Dark Horse announced Sunday at Comic-Con International in San Diego that David Lapham, acclaimed creator of "Stray Bullets" and "Young Liars," will be wielding his mighty pen on a miniseries starring the original Robert E. Howard barbarian, Kull. Also announced at the convention were two other Howard projects, a new "Solomon Kane" miniseries by Bruce Jones and Rahsan Ekedal and"Savage Sword," an anthology series featuring many REH heroes. Lapham's "Kull: The Hate Witch" launches in November with art by Gabriel Guzman of "Predators" fame and CBR News caught up with the writer to discuss his take on Kull's world.
Although most of Dark Horse's R.E. Howard titles are based at least partly on existing Howard stories and fragments, "The Hate Witch" originated wholly with Lapham. "'The Hate Witch' is my own invention. I definitely draw heavily on Howard's stories (how can you not?!), but it was important to me to come up with something new," Lapham said. "The fans know the Howard stories. The challenge is to create something that feels like those beloved stories, that is firmly set in that world, but adds to it.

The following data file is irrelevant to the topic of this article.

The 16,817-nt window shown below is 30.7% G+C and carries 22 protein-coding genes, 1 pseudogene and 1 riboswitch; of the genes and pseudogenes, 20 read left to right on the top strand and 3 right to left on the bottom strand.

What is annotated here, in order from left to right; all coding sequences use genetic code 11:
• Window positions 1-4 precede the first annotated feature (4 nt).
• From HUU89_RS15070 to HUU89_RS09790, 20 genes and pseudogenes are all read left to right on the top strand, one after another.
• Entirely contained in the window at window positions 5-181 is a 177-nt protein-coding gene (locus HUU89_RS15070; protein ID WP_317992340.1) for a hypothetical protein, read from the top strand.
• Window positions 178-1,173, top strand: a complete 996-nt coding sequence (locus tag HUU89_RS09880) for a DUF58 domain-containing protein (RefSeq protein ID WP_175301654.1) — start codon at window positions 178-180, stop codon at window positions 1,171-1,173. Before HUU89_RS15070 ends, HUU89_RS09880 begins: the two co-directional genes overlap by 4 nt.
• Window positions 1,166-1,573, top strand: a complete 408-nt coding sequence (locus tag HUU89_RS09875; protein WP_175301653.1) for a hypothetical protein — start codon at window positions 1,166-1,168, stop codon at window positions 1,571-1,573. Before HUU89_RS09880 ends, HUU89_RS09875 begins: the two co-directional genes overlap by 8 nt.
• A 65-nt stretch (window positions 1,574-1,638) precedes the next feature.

"As I said, though, I do draw on all of Howard's mythology to make the world, the same as you have to draw on Lee and Kirby if you were doing 'Fantastic Four,' for instance. Specifically, I draw on the very first Kull story 'Exile of Atlantis' because it's the only story that deals with Kull in Atlantis and in my story Kull must return to his homeland to save his empire."
Lapham said that he will be picking up some time after the events of the previous Dark Horse "Kull" miniseries, which was written by Arvid Nelson. "It was important to me to set the story firmly in Kull's reign as King of Valusia. Dark Horse has done one Kull book so far, which was an expansion of 'The Shadow Kingdom.' I wanted to pick up after that," Lapham told CBR. "Not necessarily the day after , but following in line from that. My secret hope is to be able to do more Kull stories and I really would like to establish some sort of continuity base. Even if it's not me [writing them], I think the fans would like to explore Kull's world. There're only about a dozen Kull stories and some of them are fragments, yet it's easily as rich a world as Conan's. It deserves and can support an expansion of that world.